Paul Lachine

Consolidators versus Stimulators

The classical view of the economy, which Keynes set out to demolish, is not only alive, but in recent years has been dominant, feeding the belief that competitive markets can regulate themselves, will always provide as much employment as is wanted, and are immune to large-scale collapse. Now the believers are clamoring for fiscal consolidation worldwide.

LONDON – All intellectual systems rely on assumptions that do not need to be spelled out because all members of that particular intellectual community accept them. These “deep” axioms are implicit in economics as well, but, if left unscrutinized, they can steer policymakers into a blind alley. That is what is happening in today’s effort, in country after country, to slash spending and bring down budget deficits.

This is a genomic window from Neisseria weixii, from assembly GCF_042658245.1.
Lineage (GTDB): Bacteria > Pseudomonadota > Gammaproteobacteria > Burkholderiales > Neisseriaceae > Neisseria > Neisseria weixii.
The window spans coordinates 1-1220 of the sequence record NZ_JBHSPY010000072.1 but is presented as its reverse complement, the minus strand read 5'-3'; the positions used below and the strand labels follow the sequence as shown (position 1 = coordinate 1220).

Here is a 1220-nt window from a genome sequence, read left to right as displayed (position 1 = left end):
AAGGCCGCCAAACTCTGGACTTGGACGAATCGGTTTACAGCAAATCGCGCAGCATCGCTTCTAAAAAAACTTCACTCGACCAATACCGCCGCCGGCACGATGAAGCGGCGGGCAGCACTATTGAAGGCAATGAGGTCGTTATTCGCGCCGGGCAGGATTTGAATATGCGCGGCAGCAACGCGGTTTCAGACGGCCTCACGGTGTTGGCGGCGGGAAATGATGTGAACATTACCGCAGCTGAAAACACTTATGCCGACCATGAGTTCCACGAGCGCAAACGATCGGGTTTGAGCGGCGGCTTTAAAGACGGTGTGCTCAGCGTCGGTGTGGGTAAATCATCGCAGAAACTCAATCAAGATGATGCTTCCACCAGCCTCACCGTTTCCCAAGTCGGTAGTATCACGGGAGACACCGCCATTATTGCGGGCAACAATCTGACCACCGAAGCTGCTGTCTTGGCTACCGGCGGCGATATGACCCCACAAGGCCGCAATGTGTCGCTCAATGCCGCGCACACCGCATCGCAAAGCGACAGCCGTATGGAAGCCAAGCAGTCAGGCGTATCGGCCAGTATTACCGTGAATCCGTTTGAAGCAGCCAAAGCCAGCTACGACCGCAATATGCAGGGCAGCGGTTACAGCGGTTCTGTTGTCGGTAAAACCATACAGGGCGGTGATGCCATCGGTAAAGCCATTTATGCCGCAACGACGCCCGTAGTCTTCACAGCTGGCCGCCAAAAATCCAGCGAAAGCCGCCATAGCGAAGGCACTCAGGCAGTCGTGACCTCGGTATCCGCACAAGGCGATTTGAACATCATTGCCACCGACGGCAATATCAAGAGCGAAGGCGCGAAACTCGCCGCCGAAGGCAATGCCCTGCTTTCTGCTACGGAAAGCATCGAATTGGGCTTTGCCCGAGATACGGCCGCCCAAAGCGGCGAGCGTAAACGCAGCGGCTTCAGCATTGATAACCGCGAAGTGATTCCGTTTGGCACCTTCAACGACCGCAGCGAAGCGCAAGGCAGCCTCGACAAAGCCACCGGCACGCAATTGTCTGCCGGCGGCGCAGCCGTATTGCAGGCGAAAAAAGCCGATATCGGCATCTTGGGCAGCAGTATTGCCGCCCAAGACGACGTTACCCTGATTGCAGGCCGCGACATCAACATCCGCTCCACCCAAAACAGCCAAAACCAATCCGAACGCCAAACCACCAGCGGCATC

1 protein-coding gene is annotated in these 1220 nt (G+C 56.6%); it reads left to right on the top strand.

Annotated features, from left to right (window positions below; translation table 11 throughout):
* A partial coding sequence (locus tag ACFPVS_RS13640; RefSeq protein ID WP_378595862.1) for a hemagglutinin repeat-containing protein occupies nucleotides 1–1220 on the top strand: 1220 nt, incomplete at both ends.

The chief task that John Maynard Keynes set himself in writing his General Theory of Employment, Interest, and Money was to uncover the deep axioms underlying the economic orthodoxy of his day, which assumed away the possibility of persistent mass unemployment. The question he asked of his opponents was: “What must they believe in order to claim that persistent mass unemployment is impossible, so that government ‘stimulus’ to raise the employment level could do no good?” In answering this question, Keynes reconstructed the orthodox theory – and then proceeded to demolish it.

Today, despite the Keynesian revolution, the same question demands an answer. What do people who demand rapid “fiscal consolidation” amid heavy unemployment need to believe about the economy to make their policy coherent?

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